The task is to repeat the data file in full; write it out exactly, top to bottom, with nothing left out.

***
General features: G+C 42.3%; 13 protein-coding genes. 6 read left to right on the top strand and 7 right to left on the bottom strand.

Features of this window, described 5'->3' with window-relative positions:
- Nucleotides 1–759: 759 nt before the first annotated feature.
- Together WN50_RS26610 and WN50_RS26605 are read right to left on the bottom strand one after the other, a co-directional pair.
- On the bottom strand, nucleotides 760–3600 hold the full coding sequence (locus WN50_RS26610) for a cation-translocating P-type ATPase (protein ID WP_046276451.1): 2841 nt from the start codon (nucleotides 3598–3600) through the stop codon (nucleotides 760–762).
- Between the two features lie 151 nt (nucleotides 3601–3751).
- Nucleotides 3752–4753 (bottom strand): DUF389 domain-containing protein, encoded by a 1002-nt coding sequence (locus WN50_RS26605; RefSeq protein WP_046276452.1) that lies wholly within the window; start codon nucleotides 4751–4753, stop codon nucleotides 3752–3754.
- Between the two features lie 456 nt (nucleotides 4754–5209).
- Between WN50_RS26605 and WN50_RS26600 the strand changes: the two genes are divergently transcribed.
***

General features: G+C 42.3%; 13 protein-coding genes. 6 read left to right on the top strand and 7 right to left on the bottom strand.

Features of this window, described 5'->3' with window-relative positions:
- Nucleotides 1–759: 759 nt before the first annotated feature.
- Together WN50_RS26610 and WN50_RS26605 are read right to left on the bottom strand one after the other, a co-directional pair.
- On the bottom strand, nucleotides 760–3600 hold the full coding sequence (locus WN50_RS26610) for a cation-translocating P-type ATPase (protein ID WP_046276451.1): 2841 nt from the start codon (nucleotides 3598–3600) through the stop codon (nucleotides 760–762).
- Between the two features lie 151 nt (nucleotides 3601–3751).
- Nucleotides 3752–4753 (bottom strand): DUF389 domain-containing protein, encoded by a 1002-nt coding sequence (locus WN50_RS26605; RefSeq protein WP_046276452.1) that lies wholly within the window; start codon nucleotides 4751–4753, stop codon nucleotides 3752–3754.
- Between the two features lie 456 nt (nucleotides 4754–5209).
- Between WN50_RS26605 and WN50_RS26600 the strand changes: the two genes are divergently transcribed.